Mississippi flooding: The mayor of Mississippi issues a warning to citizens to leave

On Saturday, the mayor of the largest city in Mississippi encouraged citizens to “get out immediately” as two days of record-breaking rain threaten to flood streets and seep into houses.

Mississippi flood
two days of record-breaking rain threaten to flood streets and seep into houses

Due to the rain, authorities had previously forecast that the Pearl River in Mississippi would crest at 36 feet and reach its highest point by Tuesday. However, the river is now anticipated to do so late Sunday into Monday night before gradually falling. People should evacuate the city “as soon as possible,” Jackson Mayor Chokwe Antar Lumumba advised CNN on Sunday. He expressed his concern that the devastating floods of February 2020 will happen again.

Unfortunately, we have a point of reference and are aware of the devastation that might result since we have seen similar occurrences as recently as 2020, he added.
Lumumba added, “If we endanger the life of one person, that’s one person too many.” “Over the last three days, there has been relentless rain that has drenched our citizens.”

At 26 feet, a flood level is deemed “significant” in the city. Numerous more streets in downtown Jackson will flood at 34 feet, according to the most recent flood warning, and at 35.8 feet, water would be dangerously near to invading residences in Northeast Jackson. The Pearl River will reach its current crest on Monday morning at 35.5 feet, according to the National Weather Service projection.

As many as 150 houses are anticipated to be impacted by the floods, Lumumba said on Saturday. “We are anticipating waters to begin to reach areas as early as Sunday evening.”

According to a press statement from the Pearl River Valley Water Supply District, the inflows into the Ross R. Barnett Reservoir peaked on Sunday morning, but “there is still a lot of water that must travel downstream.” Jackson receives water from the 33,000-acre reservoir, which is located upstream of the Pearl River.

Due to the increasing river floods, Mississippi Governor Tate Reeves issued a state of emergency on Saturday and advised the populace to be calm. According to the announcement, the state has already started employing drones to monitor water levels along the river and has placed more than 100,000 sandbags.

According to Reeves, “the state of Mississippi is as ready as it can be for this disaster.” My administration, together with the Mississippi Emergency Management Agency, is aggressively trying to react as swiftly as can to continuing developments with flooding.

Not for the first time has the river risen to such a height. During a large flooding storm in February 2020, some areas in northeast Jackson and downtown Jackson were submerged, and the Pearl River rose to its third-highest peak on record, measuring 36.7 feet.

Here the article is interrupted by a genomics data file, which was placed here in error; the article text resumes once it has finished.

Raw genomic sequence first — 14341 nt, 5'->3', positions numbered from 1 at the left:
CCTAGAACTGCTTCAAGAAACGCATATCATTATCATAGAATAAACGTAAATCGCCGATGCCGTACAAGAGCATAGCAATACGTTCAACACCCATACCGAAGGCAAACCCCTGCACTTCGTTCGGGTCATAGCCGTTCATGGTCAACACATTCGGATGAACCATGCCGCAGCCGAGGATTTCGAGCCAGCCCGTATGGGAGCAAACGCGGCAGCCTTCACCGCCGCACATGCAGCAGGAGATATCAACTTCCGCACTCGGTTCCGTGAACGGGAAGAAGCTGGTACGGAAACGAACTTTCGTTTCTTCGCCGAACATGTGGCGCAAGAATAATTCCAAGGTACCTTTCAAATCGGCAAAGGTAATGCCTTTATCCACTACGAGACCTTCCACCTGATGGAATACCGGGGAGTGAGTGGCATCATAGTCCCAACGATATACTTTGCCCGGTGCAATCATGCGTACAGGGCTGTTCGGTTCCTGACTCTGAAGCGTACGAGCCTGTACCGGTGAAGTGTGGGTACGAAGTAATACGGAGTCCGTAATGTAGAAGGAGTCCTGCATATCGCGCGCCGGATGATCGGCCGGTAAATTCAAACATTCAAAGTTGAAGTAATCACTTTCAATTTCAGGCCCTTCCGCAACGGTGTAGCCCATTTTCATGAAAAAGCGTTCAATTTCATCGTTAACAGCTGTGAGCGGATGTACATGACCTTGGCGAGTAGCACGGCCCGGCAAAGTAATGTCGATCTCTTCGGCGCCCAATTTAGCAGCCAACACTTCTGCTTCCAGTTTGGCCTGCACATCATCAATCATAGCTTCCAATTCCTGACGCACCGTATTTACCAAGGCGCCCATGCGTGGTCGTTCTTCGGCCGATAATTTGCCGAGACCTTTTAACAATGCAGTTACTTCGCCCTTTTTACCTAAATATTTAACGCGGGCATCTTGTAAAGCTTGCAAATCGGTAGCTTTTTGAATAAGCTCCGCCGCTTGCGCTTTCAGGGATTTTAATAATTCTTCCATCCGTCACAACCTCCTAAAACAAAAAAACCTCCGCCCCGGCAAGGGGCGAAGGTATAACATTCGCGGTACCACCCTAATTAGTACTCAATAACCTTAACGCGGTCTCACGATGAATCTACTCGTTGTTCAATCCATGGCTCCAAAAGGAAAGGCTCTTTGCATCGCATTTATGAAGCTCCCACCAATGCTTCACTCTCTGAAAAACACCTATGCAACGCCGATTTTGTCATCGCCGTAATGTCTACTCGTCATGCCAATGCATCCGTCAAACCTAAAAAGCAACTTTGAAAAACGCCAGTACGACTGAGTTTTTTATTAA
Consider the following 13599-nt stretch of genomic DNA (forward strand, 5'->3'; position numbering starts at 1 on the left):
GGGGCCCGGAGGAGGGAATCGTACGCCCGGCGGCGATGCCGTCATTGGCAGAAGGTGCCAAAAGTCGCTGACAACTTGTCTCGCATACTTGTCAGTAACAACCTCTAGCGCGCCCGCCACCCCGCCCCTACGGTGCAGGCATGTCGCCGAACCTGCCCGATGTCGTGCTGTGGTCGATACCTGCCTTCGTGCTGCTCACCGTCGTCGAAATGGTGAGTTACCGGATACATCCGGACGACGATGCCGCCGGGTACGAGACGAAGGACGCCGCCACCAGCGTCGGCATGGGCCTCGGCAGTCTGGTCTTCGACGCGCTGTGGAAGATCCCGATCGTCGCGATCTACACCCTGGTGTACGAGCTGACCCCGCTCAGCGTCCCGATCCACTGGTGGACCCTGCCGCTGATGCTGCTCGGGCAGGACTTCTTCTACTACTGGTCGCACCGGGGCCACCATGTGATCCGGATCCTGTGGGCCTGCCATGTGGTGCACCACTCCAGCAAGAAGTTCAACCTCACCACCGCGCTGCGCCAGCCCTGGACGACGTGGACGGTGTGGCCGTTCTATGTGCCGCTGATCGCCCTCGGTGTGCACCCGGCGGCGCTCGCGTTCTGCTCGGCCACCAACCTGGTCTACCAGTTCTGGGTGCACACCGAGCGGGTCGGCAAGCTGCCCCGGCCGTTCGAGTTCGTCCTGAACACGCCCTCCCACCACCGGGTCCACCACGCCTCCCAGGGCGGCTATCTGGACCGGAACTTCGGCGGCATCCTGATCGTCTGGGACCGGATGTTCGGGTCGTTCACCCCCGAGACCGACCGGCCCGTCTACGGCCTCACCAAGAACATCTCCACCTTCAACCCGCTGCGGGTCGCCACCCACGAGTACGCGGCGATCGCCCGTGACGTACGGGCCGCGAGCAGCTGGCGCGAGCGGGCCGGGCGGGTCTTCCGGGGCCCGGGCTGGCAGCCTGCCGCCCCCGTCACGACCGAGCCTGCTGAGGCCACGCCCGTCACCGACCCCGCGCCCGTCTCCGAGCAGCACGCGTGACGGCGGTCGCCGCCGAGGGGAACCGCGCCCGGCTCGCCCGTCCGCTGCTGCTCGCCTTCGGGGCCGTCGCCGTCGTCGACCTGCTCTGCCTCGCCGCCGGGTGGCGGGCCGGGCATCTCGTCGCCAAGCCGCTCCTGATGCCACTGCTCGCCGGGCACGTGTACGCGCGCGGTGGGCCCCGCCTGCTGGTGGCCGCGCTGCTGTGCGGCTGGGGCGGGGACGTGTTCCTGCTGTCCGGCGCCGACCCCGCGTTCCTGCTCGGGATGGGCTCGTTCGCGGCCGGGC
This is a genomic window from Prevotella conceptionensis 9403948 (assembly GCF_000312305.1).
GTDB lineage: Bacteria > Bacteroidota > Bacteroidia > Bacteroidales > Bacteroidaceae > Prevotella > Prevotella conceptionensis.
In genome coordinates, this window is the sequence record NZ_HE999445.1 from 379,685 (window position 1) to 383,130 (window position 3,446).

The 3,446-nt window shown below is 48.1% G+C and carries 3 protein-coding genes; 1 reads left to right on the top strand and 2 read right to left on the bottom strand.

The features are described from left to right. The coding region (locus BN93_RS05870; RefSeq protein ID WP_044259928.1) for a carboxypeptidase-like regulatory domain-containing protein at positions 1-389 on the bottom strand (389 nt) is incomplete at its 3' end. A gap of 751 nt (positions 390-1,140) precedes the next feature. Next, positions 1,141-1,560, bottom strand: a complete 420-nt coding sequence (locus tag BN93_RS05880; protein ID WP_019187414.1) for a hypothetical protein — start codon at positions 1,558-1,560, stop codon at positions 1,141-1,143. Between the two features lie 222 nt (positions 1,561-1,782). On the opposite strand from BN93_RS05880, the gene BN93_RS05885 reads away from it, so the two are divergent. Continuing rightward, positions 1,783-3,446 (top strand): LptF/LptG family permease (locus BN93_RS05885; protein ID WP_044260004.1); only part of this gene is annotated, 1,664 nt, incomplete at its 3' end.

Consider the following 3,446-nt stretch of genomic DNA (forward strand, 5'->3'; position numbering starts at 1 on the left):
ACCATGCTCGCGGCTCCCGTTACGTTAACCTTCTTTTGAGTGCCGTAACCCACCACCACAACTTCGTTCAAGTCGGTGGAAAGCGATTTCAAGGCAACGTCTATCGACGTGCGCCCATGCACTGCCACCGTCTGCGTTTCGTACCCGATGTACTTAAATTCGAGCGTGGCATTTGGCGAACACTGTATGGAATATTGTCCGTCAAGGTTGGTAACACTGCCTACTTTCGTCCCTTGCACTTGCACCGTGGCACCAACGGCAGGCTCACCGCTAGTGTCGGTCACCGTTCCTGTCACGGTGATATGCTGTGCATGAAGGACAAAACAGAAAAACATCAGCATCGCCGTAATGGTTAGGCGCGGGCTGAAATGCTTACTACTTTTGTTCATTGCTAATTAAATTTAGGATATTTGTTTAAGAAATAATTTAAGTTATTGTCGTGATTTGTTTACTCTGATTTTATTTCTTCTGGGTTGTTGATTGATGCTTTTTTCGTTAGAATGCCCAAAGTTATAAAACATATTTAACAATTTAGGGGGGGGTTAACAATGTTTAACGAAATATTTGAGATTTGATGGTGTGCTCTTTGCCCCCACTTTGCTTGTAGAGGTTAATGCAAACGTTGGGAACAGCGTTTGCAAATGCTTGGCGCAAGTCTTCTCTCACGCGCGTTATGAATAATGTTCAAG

Authorities have issued a warning that there is a very high likelihood that towns devastated by the storm in 2020 will experience another flood. Within 48 hours, residents in those affected regions should be prepared to depart, according to Lumumba on Saturday. The mayor gave residents a heads-up that floodwaters may stay on the ground for many days and that they should be ready to spend up to two weeks away from their houses.

Mississippi flood
Mississippi flood (credit: KATC)

The National Weather Service said that a flood warning is still in place for portions of Mississippi, including Jackson and the area surrounding the Pearl River, until further notice.
Residents of Ridgeland, Mississippi, which is north of Jackson and was forced to evacuate due to flooding in 2020, had to repack their luggage.

“I’m hoping it won’t grow worse. All we ask for in our prayers is that “Krystal Ferguson, a resident of Ridgeland, spoke with CNN affiliate WAPT. She said that during the floods in 2020, her family ended up spending five days in a motel.

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Hot and humid weather persists

This week, a sluggish weather system soaked sections of the South, causing flash floods in Mississippi that necessitated several rescues, necessitated evacuations, washed away highways, wrecked a train, and seeped into houses.

The Pearl River Valley Water Supply Agency upped the flow from Barnett Reservoir to 60,000 cubic feet per second on Saturday morning after significant rains, a move the district warned may cause Jackson streets to flood.

Water district officials issued a press release on Saturday morning stating that “water will be in many streets in Jackson and might start reaching some residences and businesses.” “During the following 24 hours, it is anticipated that the discharge will grow again, which might lead to water entering residences.”

According to CNN Meteorologist Derek Van Dam, Sunday’s risk of flooding will be confined to a small region as slow-moving thunderstorms regroup over the day. By Sunday night, sporadic thundershowers may deliver another 1-2 inches of rain, primarily south of Interstate 20.

Highs in the middle to upper 80s will continue to be hot and muggy.
The mayor of Jackson encouraged people not to enter flooded areas.
Lumumba said, “We do not need tourists, and we do not need you putting yourself or those who are assisting with rescue operations in danger.”

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